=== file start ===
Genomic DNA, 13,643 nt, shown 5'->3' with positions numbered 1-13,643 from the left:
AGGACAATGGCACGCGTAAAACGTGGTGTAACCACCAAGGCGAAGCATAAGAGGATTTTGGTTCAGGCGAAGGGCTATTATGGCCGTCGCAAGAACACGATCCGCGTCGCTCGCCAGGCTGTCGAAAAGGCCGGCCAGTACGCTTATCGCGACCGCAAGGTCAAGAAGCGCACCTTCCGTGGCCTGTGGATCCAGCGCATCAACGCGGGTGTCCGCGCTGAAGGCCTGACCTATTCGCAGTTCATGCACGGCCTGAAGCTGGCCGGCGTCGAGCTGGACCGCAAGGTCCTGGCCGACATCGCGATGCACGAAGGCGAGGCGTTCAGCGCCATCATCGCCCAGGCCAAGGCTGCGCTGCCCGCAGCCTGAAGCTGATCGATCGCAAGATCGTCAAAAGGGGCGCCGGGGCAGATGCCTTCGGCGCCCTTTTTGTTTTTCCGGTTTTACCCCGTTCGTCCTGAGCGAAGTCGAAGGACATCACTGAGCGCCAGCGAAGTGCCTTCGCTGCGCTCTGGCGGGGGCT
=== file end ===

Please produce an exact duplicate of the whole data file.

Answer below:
Genomic DNA, 13,643 nt, shown 5'->3' with positions numbered 1-13,643 from the left:
AGGACAATGGCACGCGTAAAACGTGGTGTAACCACCAAGGCGAAGCATAAGAGGATTTTGGTTCAGGCGAAGGGCTATTATGGCCGTCGCAAGAACACGATCCGCGTCGCTCGCCAGGCTGTCGAAAAGGCCGGCCAGTACGCTTATCGCGACCGCAAGGTCAAGAAGCGCACCTTCCGTGGCCTGTGGATCCAGCGCATCAACGCGGGTGTCCGCGCTGAAGGCCTGACCTATTCGCAGTTCATGCACGGCCTGAAGCTGGCCGGCGTCGAGCTGGACCGCAAGGTCCTGGCCGACATCGCGATGCACGAAGGCGAGGCGTTCAGCGCCATCATCGCCCAGGCCAAGGCTGCGCTGCCCGCAGCCTGAAGCTGATCGATCGCAAGATCGTCAAAAGGGGCGCCGGGGCAGATGCCTTCGGCGCCCTTTTTGTTTTTCCGGTTTTACCCCGTTCGTCCTGAGCGAAGTCGAAGGACATCACTGAGCGCCAGCGAAGTGCCTTCGCTGCGCTCTGGCGGGGGCT